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Pancreatic cancer is a disease in which malignant (cancerous) cells form in the tissues of the pancreas.

The pancreas is a gland located behind the stomach and in front of the spine. The pancreas produces
digestive juices and hormones that regulate blood sugar. Cells called exocrine pancreas cells produce the
digestive juices, while cells called endocrine pancreas cells produce the hormones. The majority of
pancreatic cancers start in the exocrine cells.

Causes :

Pancreatic Cancer Symptoms

Symptoms of pancreatic cancer include:

Jaundice (yellowing of the skin and whites of the eyes)

Pain in the upper or middle abdomen and back

Unexplained weight loss

Loss of appetite



Pancreatic Cancer Risk Factors

factors which could put you at risk for developing pancreatic cancer include:

Chronic pancreatitis (inflammation of the pancreas)

Inherited conditions (including hereditary pancreatitis)

Familial pancreatic cancer syndromes

Long-standing diabetes

How Is Pancreatic Cancer Diagnosed?

After taking down your health history and performing a physical exam, the doctor may order several
tests to determine the cause of your problem or extent of the condition, including:

CT scan (computed tomography)

MRI (magnetic resonance imaging)

Endoscopic ultrasound (EUS)

Laparoscopy (surgical procedure to look at organs)

Endoscopic retrograde cholangiopancreatography (ERCP)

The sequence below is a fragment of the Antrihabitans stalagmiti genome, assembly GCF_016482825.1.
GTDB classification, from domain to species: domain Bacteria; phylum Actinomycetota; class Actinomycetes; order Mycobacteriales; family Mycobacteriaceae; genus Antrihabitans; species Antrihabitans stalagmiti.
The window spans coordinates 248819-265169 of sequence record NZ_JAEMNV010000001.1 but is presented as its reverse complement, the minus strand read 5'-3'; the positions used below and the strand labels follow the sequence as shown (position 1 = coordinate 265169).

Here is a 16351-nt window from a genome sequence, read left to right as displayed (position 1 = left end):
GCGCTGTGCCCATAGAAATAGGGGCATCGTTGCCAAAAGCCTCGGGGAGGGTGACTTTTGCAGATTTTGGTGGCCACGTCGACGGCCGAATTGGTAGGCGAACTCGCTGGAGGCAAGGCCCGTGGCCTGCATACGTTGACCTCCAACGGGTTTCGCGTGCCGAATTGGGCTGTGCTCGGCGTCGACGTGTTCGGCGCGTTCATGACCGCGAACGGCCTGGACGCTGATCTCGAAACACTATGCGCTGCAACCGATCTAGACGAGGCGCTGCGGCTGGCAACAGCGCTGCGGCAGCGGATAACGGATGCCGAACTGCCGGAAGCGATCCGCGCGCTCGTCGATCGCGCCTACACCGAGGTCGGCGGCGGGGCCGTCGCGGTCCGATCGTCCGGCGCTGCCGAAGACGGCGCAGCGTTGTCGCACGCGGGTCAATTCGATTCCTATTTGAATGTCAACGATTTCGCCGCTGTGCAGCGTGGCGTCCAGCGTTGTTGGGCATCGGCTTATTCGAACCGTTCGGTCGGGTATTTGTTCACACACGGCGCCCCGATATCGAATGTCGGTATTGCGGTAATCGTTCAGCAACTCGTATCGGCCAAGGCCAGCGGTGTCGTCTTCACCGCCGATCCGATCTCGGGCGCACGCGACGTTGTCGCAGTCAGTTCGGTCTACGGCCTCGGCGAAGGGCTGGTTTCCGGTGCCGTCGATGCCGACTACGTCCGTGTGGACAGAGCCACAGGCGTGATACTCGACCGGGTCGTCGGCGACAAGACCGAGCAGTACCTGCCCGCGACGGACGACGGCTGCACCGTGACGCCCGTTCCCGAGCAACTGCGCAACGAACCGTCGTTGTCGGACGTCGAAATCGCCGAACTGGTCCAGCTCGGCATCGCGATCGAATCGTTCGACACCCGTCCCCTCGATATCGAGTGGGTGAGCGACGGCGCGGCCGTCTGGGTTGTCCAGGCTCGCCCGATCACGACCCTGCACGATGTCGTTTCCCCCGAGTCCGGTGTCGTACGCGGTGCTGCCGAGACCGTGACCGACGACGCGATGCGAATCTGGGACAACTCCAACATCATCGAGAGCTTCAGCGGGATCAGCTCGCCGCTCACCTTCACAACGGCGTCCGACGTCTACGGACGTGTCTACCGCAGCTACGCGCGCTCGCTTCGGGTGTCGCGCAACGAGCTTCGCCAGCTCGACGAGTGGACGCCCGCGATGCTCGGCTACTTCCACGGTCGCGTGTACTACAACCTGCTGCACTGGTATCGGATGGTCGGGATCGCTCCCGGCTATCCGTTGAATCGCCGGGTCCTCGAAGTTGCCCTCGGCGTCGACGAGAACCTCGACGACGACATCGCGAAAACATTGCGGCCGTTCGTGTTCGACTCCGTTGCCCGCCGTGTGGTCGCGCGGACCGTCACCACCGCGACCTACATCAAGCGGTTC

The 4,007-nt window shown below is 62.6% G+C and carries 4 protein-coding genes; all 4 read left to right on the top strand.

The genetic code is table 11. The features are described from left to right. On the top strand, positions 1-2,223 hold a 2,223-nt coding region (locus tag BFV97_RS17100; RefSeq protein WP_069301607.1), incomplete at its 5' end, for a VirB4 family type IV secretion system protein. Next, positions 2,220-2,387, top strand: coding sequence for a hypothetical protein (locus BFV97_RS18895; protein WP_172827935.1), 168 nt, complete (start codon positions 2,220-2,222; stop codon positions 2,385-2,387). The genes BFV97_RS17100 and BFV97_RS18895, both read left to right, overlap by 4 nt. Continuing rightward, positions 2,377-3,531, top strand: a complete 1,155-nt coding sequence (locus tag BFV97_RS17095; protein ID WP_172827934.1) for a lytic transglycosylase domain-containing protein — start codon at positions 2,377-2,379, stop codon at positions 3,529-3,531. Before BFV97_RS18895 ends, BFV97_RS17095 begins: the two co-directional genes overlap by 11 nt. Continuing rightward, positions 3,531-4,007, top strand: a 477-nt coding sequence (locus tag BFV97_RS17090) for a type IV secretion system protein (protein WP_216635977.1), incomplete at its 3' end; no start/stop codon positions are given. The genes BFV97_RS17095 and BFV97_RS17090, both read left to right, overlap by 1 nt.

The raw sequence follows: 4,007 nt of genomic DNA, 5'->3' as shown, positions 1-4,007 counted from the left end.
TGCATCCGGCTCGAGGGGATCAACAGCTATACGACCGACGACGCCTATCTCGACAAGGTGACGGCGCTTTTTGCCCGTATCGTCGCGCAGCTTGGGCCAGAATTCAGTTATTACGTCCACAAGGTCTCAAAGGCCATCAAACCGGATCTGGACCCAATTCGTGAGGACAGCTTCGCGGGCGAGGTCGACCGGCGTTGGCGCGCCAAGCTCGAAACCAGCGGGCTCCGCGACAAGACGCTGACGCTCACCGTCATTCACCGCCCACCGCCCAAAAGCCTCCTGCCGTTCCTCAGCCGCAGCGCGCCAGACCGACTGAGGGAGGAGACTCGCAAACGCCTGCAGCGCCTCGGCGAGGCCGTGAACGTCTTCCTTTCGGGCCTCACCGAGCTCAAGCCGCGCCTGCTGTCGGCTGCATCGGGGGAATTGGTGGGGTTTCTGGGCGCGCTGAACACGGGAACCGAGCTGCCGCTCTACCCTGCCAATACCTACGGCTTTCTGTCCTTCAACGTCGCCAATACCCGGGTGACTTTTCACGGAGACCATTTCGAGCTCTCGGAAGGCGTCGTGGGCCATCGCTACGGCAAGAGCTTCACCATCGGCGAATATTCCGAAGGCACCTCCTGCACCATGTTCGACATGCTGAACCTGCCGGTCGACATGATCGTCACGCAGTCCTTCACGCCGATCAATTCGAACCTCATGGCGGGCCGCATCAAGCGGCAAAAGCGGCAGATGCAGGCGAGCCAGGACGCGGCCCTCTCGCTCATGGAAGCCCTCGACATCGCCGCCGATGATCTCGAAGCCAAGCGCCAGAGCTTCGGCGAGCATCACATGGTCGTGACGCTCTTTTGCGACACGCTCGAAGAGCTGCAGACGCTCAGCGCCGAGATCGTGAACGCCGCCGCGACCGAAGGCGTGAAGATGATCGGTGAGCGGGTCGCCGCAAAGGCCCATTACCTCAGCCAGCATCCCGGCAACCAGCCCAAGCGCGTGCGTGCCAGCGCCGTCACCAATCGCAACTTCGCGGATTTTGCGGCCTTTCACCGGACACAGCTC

Percutaneous transhepatic cholangiography (PTC; procedure used to X-ray liver and bile ducts)

Biopsy (removal of tissue to view it under a microscope)

Pancreatic Cancer Treatment

There are various treatments for pancreatic cancer, including surgery, chemotherapy, and radiation
therapy. Chemotherapy uses drugs to treat cancer, while radiation therapy uses X-rays or other kinds of
radiation to kill cancer cells. Surgery can be used to remove a tumor or to treat symptoms of pancreatic



-> Cancer a large group of diseases characterized by the uncontrolled growth and spread of abnormal


-> Benign tumours do not spread from their site of origin, but can crowd out (squash) surrounding cells
eg brain tumour, warts.

-> Malignant tumours can spread from the original site and cause secondary tumours. This is called
metastasis. They interfere with neighbouring cells and can block blood vessels, the gut, glands, lungs